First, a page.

A Russian senator has alleged that Ukraine and Pakistan recently discussed the technologies for developing nuclear weapons. The latest claim came after Russia ramped up its rhetoric regarding Kyiv’s alleged preparations to use a radioactive “dirty bomb.”
Igor Morozov, a Federation Council’s defense committee member, claimed that Ukrainian experts traveled to Pakistan and met with a delegation to discuss nuclear weapons technology, reported Russia’s state-owned news agency RIA Novosti.
The Russian lawmaker made the remarks during a news conference titled “Nuclear Provocations in Ukraine: Who Needs It?” as part of the special project “Ukrainian Dossier.”
Morozov argued that the ability of Ukraine to produce a “dirty bomb” is not a secret to anyone. However, he contends that lack of financing is the fundamental issue. Morozov stated, “the threat is real,” while discussing the potential for Ukraine to use a “dirty bomb” as a provocation.
The legislator added that the Tochka-U munition could be employed with a low-power nuclear charge. He also highlighted that without Congress’ approval, the United States president is permitted to use low-yield atomic bombs anywhere in the world.
Additionally, he did not completely exclude the possibility that Ukrainian president Volodymyr Zelenskyy discussed nuclear weapons with his British and American allies.
But the Russian politician offered no convincing evidence to support his claims. Islamabad was previously found sending weaponry and ammunition to Kyiv in the ongoing Russia-Ukraine conflict.
According to reports, M/s DMI Associates, an arms dealer located in Islamabad, has been in touch with M/s Defense Industry Group, a company based in Bulgaria, to make it easier for the Ukrainian government to obtain manufactured defense supplies.
In a similar development, it was discovered that the Ukrainian company M/s FORMAG, based in Kyiv, had contacted M/s Bluelines Cargo Pvt Ltd in Pakistan to supply gloves for the Ukrainian army.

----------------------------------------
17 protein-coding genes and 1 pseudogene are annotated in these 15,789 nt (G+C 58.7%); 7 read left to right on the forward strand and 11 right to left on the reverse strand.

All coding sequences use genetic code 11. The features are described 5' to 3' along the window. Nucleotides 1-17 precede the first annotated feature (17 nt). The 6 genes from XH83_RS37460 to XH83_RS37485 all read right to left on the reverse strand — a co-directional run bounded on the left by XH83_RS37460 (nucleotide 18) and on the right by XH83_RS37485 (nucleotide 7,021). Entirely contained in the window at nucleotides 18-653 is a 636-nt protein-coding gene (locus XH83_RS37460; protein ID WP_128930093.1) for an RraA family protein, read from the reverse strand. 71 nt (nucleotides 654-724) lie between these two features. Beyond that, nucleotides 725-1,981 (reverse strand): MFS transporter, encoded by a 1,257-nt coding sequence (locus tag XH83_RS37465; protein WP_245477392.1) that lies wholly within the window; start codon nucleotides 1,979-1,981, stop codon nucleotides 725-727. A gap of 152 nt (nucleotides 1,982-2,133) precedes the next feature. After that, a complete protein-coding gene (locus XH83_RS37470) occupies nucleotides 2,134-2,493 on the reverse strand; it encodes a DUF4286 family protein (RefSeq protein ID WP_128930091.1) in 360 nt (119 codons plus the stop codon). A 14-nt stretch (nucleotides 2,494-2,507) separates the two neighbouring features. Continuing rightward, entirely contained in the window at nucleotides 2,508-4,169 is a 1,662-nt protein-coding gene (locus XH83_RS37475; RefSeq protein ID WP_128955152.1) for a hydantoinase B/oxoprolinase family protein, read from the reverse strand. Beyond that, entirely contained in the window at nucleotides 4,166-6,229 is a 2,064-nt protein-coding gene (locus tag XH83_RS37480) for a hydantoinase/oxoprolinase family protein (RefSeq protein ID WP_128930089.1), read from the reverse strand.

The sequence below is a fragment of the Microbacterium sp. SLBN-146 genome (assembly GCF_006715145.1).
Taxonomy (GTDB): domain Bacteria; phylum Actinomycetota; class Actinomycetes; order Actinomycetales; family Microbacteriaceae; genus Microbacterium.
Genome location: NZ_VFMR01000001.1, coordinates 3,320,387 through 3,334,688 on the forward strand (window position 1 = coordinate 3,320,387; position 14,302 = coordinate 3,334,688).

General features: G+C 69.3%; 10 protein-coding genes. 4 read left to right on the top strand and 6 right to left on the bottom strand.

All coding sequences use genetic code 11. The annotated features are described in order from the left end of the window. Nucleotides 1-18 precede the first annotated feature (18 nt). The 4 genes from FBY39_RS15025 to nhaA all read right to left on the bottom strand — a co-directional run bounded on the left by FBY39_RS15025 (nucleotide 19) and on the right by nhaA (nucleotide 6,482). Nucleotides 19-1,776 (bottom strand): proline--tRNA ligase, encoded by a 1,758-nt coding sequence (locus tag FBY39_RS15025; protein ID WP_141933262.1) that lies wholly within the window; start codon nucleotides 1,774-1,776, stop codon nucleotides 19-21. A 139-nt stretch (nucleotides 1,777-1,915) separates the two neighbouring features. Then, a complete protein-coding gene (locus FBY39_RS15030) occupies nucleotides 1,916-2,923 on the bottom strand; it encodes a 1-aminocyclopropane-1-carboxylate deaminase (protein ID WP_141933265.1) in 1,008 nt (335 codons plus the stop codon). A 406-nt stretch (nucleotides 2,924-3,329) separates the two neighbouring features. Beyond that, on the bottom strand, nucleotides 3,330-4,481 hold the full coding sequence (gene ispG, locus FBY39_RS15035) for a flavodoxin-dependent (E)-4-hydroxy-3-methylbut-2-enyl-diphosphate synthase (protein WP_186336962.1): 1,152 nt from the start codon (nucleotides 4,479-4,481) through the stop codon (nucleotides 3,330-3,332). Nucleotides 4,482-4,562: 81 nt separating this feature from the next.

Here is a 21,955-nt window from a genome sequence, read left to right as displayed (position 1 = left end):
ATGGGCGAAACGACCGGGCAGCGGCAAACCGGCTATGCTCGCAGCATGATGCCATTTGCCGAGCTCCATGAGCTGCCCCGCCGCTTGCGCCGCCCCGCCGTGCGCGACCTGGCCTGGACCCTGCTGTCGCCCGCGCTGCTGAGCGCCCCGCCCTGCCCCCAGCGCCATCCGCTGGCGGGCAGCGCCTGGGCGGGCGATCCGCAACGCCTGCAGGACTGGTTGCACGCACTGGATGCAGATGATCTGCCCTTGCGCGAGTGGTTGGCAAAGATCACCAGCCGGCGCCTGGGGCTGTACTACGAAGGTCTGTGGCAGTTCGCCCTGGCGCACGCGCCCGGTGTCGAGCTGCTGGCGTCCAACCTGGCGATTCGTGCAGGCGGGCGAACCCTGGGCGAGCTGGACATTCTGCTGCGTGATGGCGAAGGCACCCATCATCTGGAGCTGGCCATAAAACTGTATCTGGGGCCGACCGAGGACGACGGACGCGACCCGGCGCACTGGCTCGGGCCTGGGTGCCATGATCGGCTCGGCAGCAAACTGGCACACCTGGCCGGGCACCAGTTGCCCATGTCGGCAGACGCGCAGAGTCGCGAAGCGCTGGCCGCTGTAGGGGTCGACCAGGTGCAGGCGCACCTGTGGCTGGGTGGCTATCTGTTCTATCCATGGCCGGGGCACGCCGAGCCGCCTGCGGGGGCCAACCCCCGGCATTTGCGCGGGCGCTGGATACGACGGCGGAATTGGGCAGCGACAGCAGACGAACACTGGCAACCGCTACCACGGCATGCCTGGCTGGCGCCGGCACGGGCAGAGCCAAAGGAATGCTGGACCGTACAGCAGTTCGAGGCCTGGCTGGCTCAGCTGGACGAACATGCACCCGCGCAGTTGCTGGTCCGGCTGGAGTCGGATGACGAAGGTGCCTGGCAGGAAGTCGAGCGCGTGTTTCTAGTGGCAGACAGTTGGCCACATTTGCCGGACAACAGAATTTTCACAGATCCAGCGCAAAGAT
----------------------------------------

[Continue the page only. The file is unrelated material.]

According to Geo-Politik, the 122 mm high-explosive fragmentation artillery shells used by the Armed Forces of Ukraine (AFU) are produced in Punjab, Pakistan.
Russia’s Dirty Bomb Nuclear Rhetoric
Recently, there have been many contradictory messages in Russian rhetoric regarding the use of nuclear weapons. Sergei Shoigu, Russia’s defense minister, called his Western counterparts, alleging that Ukraine was getting ready to employ a radioactive “dirty bomb.”
However, President Vladimir Putin stated on October 27, following tactical nuclear exercises, that his military is not plotting a nuclear assault on Ukraine. Furthermore, the rhetoric surrounding “dirty bombs” is an established strategy.
In Syria, Russia alleged that rebel groups were responsible for such attacks even though they lacked expertise in chemical weapons.
The US, France, and Britain, three nuclear-armed states on the UNSC, stated that Russia’s accusations were “transparently false” in a joint statement. They believe that Russia may stage a “false flag” strike using a dirty bomb to justify using nuclear weapons while it is disadvantageous in eastern and southern Ukraine.
With repeated nuclear saber rattling, Russia may be hoping to discourage the West from getting directly involved in the conflict. Nevertheless, it’s unlikely that Ukraine would employ a “dirty bomb.”
A “dirty bomb” is a conventional bomb that disperses radioactive, biological, or chemical materials during an explosion. The term is frequently used interchangeably with radiological dispersal device (RDD), a weapon that uses radioactive elements.
A dirty bomb comprises ordinary high explosives with a small amount of radioactive substance, such as Caesium-137.
The impact of long-term radiation exposure and the deaths and injuries brought on by the detonation of conventional explosives would be minimal. The Russia-Ukraine conflict can best be characterized as a limited war, given the limitations of both sides’ declared objectives.
Russia’s military objectives have been toned down, and Ukraine is attempting to recover its territorial integrity. On June 29, Putin declared that the “ultimate goal” of the ongoing war is “the liberation of the Donbas, the defense of its people, and the development of conditions which would guarantee the security of Russia itself.”
This showed a retreat from the objectives Moscow had stated in the early stages of the conflict. The initial goal was unequivocal consideration for Russia’s legitimate security interests, including recognizing Russia’s sovereignty over Crimea, accomplishing the demilitarization and denazification objectives, and maintaining the country’s neutrality.
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